Feb 24 2012

The Spirit Level

Published by under Talks

Why More Equal Societies Almost Always Do Better (Hardcover) or Why Equality Is Better For Everyone (Paperback)

Profs Richard Wilkinson and Kate Pickett (Penguin paperback, $31)


The book deals with data from 23 rich countries (p275), published by the World Bank in 2004 and shows…


  • The richest 20% are many times richer than the poorest 20% in some countries (fig 2.1, p17)
  • As income inequality rises, the index of health and social problems rises (fig 2.2 p20)
  • As income inequality rises, the UNICEF index of child well-being gets worse (fig 2.6, p23)
  • As income inequality rises, the % people trusting others falls (fig 4.1, p52)
  • As income inequality rises, the index of women’s status falls (fig 4.5, p60)
  • As income inequality rises, the % income spent on foreign aid falls (fig 4.6, p61)
  • As income inequality rises, the % population with mental illness rises (fig 5.1, p67)
  • As income inequality rises, the index of drug use rises (fig 5.3, p71)
  • As income inequality rises, the life expectancy (years) falls (fig 6.3, p82)
  • As income inequality rises, the infant mortality rate rises (fig 6.4, p82)

And there is more in a similar vein. The unsettling discovery from all of the above is that in New Zealand there is now a wide gap in income equality and we fare very badly on all the above measures.


Is inequality a “given” in societies? Since earliest times, the move away from the divine right of kings and absolute monarchs towards more democratic societies, with the abolition of slavery, female emancipation, independence from former colonial powers and so on, the world has been trending towards more equality. Thus, based on this very long-term trend, there is cause for optimism in the future. (One might add that with the engagement of Prince William to “commoner” Kate Middleton there is another indication of the change in traditional class boundaries in the UK).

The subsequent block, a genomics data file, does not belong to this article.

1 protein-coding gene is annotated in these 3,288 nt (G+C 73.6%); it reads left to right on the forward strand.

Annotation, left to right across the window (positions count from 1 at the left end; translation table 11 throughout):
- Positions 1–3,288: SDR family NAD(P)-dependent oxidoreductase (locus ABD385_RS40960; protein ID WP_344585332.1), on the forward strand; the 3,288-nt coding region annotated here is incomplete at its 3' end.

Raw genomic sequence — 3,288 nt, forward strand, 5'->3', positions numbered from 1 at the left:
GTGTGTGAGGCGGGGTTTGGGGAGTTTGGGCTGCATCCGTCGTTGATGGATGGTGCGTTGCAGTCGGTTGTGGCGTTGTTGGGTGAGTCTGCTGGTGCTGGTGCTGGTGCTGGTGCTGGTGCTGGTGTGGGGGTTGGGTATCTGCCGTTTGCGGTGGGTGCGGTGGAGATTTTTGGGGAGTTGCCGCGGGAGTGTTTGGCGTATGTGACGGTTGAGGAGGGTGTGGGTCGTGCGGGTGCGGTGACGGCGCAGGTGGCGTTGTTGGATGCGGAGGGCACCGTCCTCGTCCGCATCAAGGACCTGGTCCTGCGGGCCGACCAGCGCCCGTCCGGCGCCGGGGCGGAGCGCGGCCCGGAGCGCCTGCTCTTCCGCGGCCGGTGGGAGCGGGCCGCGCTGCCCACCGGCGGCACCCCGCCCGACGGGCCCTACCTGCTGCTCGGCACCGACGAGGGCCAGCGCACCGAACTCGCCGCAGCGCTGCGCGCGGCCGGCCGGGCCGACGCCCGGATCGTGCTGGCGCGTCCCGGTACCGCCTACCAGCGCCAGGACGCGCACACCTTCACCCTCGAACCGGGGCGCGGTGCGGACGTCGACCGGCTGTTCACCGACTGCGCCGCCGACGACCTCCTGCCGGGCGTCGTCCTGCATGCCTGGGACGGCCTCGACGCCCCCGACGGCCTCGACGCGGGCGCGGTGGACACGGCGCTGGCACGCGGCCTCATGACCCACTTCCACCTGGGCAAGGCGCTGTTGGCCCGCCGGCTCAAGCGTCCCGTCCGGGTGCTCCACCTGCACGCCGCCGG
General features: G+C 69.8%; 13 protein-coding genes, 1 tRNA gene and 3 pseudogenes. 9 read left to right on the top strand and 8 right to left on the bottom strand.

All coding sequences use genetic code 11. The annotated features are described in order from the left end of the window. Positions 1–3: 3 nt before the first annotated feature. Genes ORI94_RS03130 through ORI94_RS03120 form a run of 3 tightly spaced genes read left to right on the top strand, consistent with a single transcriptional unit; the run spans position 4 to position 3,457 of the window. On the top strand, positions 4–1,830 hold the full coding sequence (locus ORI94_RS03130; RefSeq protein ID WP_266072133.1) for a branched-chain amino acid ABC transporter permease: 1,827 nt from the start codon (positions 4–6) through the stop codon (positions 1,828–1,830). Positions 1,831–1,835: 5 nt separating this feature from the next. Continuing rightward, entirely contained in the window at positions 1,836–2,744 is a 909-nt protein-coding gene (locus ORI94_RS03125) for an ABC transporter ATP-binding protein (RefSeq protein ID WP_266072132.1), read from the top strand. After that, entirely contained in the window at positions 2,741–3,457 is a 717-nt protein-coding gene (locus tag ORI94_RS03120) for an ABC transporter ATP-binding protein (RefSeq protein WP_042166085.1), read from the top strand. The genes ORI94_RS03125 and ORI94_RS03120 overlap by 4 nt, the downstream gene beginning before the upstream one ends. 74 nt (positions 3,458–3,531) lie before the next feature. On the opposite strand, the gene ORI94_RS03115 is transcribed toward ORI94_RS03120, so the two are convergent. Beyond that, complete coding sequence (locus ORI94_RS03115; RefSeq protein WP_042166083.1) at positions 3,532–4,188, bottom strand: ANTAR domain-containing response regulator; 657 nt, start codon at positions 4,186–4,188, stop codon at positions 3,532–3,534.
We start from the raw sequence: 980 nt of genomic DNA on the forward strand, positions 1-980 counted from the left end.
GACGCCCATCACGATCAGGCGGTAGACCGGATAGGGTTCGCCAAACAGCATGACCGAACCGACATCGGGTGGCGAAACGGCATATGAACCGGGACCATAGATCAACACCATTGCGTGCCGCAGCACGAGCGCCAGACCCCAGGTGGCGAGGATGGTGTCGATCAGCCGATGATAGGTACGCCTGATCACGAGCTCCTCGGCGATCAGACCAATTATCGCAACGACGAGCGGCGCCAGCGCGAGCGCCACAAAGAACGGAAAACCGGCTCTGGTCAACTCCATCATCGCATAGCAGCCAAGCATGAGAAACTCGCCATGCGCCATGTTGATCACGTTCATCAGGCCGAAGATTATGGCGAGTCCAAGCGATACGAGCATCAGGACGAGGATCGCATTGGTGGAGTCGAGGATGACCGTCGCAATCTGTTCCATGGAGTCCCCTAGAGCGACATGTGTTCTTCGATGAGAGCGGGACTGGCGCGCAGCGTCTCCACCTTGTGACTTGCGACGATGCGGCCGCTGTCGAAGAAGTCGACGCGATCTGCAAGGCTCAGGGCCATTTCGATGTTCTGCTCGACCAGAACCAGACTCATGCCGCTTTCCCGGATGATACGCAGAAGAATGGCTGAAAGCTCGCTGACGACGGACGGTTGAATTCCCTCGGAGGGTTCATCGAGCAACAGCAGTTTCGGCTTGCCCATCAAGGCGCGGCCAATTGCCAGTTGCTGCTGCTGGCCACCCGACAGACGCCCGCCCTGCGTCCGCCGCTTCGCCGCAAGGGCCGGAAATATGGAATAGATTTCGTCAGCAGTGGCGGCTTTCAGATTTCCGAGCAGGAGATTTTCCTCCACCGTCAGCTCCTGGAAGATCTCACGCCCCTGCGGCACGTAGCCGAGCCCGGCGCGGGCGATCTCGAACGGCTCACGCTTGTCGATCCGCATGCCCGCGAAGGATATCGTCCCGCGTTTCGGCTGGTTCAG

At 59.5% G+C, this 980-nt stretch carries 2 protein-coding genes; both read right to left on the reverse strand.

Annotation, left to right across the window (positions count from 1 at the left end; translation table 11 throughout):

However inequality has risen considerably in countries such as USA, UK, Australia and New Zealand, over the last 40 years. We remember how Rob Muldoon tried to keep the gap in New Zealand small through his interventionist policies but those policies of Reagan and Thatcher (followed in New Zealand by Douglas, Richardson and perhaps Shipley) allowed the gap to widen, to the benefit of a few but the detriment of many more.


Can anything be done to redress the balance? Some countries such as Japan score well on the indicators as they have a small level of inequality of income in the first place. Others, such as Finland, Norway and Sweden, score well as they use high rates of taxation to redistribute their wealth.


The authors suggest that now that we have hard facts, and the data are gathered from UN or state-provided sources which are internationally comparable (for example the Programme for International Student Assessment (PISA) tests for education) we can examine our society and discuss the way we wish it to develop, to influence politicians to enact laws that will make life better for all and not just a few.

Alan Jackson


This is a significant book and deserves a place on the bookshelf of any Local Group. A video interview with the authors and the graphs can be freely downloaded from…


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